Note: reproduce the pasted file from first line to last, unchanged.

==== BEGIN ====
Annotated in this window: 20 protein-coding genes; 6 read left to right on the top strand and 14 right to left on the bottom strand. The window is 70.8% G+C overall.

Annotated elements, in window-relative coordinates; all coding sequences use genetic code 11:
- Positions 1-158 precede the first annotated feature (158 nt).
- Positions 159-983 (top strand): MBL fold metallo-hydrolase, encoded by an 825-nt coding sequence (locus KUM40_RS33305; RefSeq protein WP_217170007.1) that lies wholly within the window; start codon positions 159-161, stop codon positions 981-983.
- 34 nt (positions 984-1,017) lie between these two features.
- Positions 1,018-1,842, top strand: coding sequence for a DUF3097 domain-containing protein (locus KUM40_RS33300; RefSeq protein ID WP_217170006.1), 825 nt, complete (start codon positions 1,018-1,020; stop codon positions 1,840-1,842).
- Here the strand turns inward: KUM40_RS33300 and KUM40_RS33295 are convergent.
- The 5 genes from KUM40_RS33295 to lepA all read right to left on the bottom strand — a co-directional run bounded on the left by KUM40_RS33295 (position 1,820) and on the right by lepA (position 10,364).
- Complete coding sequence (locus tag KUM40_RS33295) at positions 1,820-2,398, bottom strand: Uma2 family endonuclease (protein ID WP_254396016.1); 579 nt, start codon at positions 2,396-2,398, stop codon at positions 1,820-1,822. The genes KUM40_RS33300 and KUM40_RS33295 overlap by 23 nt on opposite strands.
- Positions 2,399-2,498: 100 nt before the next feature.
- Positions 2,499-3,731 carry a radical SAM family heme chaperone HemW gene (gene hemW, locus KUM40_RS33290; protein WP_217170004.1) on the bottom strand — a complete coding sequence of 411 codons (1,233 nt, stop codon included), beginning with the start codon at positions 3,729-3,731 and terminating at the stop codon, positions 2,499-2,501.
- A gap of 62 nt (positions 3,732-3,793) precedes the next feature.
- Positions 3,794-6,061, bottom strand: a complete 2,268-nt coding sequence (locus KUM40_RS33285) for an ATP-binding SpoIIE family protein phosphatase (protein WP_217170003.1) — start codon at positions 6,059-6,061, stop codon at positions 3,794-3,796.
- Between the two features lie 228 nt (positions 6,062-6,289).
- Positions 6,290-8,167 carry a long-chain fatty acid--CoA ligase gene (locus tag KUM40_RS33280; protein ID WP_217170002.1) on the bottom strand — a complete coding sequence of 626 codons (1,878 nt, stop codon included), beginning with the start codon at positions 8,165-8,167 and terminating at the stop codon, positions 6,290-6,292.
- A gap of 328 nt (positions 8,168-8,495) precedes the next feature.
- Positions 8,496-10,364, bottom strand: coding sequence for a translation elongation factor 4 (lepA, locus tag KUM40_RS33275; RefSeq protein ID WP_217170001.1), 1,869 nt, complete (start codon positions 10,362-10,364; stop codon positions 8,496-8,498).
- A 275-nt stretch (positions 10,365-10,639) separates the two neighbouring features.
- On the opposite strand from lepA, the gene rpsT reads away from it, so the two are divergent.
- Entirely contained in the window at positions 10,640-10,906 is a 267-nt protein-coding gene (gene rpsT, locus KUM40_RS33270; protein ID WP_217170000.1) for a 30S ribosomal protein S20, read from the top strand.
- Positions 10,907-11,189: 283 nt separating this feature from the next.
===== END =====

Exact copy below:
Annotated in this window: 20 protein-coding genes; 6 read left to right on the top strand and 14 right to left on the bottom strand. The window is 70.8% G+C overall.

Annotated elements, in window-relative coordinates; all coding sequences use genetic code 11:
- Positions 1-158 precede the first annotated feature (158 nt).
- Positions 159-983 (top strand): MBL fold metallo-hydrolase, encoded by an 825-nt coding sequence (locus KUM40_RS33305; RefSeq protein WP_217170007.1) that lies wholly within the window; start codon positions 159-161, stop codon positions 981-983.
- 34 nt (positions 984-1,017) lie between these two features.
- Positions 1,018-1,842, top strand: coding sequence for a DUF3097 domain-containing protein (locus KUM40_RS33300; RefSeq protein ID WP_217170006.1), 825 nt, complete (start codon positions 1,018-1,020; stop codon positions 1,840-1,842).
- Here the strand turns inward: KUM40_RS33300 and KUM40_RS33295 are convergent.
- The 5 genes from KUM40_RS33295 to lepA all read right to left on the bottom strand — a co-directional run bounded on the left by KUM40_RS33295 (position 1,820) and on the right by lepA (position 10,364).
- Complete coding sequence (locus tag KUM40_RS33295) at positions 1,820-2,398, bottom strand: Uma2 family endonuclease (protein ID WP_254396016.1); 579 nt, start codon at positions 2,396-2,398, stop codon at positions 1,820-1,822. The genes KUM40_RS33300 and KUM40_RS33295 overlap by 23 nt on opposite strands.
- Positions 2,399-2,498: 100 nt before the next feature.
- Positions 2,499-3,731 carry a radical SAM family heme chaperone HemW gene (gene hemW, locus KUM40_RS33290; protein WP_217170004.1) on the bottom strand — a complete coding sequence of 411 codons (1,233 nt, stop codon included), beginning with the start codon at positions 3,729-3,731 and terminating at the stop codon, positions 2,499-2,501.
- A gap of 62 nt (positions 3,732-3,793) precedes the next feature.
- Positions 3,794-6,061, bottom strand: a complete 2,268-nt coding sequence (locus KUM40_RS33285) for an ATP-binding SpoIIE family protein phosphatase (protein WP_217170003.1) — start codon at positions 6,059-6,061, stop codon at positions 3,794-3,796.
- Between the two features lie 228 nt (positions 6,062-6,289).
- Positions 6,290-8,167 carry a long-chain fatty acid--CoA ligase gene (locus tag KUM40_RS33280; protein ID WP_217170002.1) on the bottom strand — a complete coding sequence of 626 codons (1,878 nt, stop codon included), beginning with the start codon at positions 8,165-8,167 and terminating at the stop codon, positions 6,290-6,292.
- A gap of 328 nt (positions 8,168-8,495) precedes the next feature.
- Positions 8,496-10,364, bottom strand: coding sequence for a translation elongation factor 4 (lepA, locus tag KUM40_RS33275; RefSeq protein ID WP_217170001.1), 1,869 nt, complete (start codon positions 10,362-10,364; stop codon positions 8,496-8,498).
- A 275-nt stretch (positions 10,365-10,639) separates the two neighbouring features.
- On the opposite strand from lepA, the gene rpsT reads away from it, so the two are divergent.
- Entirely contained in the window at positions 10,640-10,906 is a 267-nt protein-coding gene (gene rpsT, locus KUM40_RS33270; protein ID WP_217170000.1) for a 30S ribosomal protein S20, read from the top strand.
- Positions 10,907-11,189: 283 nt separating this feature from the next.